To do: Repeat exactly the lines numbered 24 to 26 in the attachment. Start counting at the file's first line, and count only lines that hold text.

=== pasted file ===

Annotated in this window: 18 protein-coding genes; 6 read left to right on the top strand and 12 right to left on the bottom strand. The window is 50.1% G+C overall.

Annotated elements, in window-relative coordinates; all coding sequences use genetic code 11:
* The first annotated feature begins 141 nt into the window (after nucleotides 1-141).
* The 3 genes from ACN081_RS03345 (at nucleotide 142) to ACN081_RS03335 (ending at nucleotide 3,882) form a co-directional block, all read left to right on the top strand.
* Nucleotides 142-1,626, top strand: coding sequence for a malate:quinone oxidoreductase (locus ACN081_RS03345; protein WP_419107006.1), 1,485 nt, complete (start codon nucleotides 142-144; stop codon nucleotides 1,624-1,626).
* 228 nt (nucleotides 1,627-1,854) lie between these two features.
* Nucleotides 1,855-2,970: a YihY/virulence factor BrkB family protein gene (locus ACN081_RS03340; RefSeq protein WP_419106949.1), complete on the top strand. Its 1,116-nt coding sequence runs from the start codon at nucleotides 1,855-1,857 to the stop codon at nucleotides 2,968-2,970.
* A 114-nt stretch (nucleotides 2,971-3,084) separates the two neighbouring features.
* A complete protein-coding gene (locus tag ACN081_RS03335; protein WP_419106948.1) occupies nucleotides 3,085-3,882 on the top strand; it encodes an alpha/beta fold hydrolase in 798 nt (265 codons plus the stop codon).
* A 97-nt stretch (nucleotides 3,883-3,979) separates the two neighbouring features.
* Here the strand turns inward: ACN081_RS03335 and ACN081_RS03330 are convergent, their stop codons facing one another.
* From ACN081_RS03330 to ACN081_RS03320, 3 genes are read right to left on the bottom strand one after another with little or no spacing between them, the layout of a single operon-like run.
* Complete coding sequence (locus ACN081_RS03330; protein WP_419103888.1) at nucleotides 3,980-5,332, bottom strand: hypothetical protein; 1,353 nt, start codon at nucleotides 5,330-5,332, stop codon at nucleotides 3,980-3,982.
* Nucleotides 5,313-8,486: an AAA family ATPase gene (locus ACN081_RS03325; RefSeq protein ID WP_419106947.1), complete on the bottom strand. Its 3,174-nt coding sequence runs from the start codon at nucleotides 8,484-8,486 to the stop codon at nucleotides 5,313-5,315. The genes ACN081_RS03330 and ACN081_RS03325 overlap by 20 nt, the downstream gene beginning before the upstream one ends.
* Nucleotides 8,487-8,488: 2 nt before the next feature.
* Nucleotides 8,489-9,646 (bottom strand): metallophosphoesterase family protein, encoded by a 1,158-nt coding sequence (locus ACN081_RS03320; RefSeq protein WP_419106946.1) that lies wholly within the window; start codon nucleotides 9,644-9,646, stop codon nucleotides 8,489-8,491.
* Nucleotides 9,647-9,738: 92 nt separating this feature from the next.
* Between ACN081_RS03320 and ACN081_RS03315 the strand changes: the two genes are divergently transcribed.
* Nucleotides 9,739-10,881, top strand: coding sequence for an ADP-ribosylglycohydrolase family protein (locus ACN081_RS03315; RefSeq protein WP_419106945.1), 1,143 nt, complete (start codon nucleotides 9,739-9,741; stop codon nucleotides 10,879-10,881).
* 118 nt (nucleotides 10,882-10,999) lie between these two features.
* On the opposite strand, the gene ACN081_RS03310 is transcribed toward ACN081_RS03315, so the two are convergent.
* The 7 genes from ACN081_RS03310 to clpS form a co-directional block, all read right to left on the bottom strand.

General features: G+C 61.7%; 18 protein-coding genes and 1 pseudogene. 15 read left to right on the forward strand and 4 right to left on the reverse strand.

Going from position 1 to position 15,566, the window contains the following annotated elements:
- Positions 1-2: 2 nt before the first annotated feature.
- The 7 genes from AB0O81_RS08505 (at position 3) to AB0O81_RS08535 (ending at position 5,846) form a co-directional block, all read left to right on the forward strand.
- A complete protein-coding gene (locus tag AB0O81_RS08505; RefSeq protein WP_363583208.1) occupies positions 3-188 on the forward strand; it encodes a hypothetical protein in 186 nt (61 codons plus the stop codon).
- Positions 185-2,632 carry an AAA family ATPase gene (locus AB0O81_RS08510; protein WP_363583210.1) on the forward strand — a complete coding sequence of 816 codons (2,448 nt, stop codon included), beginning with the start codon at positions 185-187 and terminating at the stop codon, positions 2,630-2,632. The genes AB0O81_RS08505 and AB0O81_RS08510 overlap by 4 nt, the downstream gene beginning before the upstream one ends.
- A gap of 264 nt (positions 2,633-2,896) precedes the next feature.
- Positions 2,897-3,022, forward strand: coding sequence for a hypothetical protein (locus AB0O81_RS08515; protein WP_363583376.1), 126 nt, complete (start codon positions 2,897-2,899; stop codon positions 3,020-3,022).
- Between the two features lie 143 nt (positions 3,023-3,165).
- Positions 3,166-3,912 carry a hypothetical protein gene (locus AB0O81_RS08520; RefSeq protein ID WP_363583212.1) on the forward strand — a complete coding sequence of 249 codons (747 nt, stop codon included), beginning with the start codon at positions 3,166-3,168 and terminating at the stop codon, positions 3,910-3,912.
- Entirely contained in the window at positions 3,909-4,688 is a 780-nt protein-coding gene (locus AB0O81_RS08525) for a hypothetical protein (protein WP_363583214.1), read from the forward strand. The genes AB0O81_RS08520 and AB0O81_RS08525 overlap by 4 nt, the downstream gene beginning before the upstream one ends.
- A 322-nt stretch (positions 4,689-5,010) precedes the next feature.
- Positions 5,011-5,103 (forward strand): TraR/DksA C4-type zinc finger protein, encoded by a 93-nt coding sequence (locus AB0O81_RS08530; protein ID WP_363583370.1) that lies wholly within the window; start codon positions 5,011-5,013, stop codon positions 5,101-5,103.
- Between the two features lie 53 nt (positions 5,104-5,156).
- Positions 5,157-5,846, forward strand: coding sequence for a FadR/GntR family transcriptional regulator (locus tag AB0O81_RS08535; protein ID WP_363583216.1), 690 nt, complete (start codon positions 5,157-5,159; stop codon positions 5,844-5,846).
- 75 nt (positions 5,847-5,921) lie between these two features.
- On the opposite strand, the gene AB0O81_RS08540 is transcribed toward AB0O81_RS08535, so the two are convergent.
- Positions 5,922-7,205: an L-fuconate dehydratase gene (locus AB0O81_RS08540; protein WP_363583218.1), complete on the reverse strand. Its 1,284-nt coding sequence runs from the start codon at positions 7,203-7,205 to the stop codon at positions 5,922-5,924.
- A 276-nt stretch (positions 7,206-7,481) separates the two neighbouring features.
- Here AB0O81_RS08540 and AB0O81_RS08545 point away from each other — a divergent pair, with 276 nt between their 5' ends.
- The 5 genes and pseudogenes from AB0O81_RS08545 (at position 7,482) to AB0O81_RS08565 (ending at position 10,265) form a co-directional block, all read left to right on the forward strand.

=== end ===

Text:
Going from position 1 to position 15,566, the window contains the following annotated elements:
- Positions 1-2: 2 nt before the first annotated feature.
- The 7 genes from AB0O81_RS08505 (at position 3) to AB0O81_RS08535 (ending at position 5,846) form a co-directional block, all read left to right on the forward strand.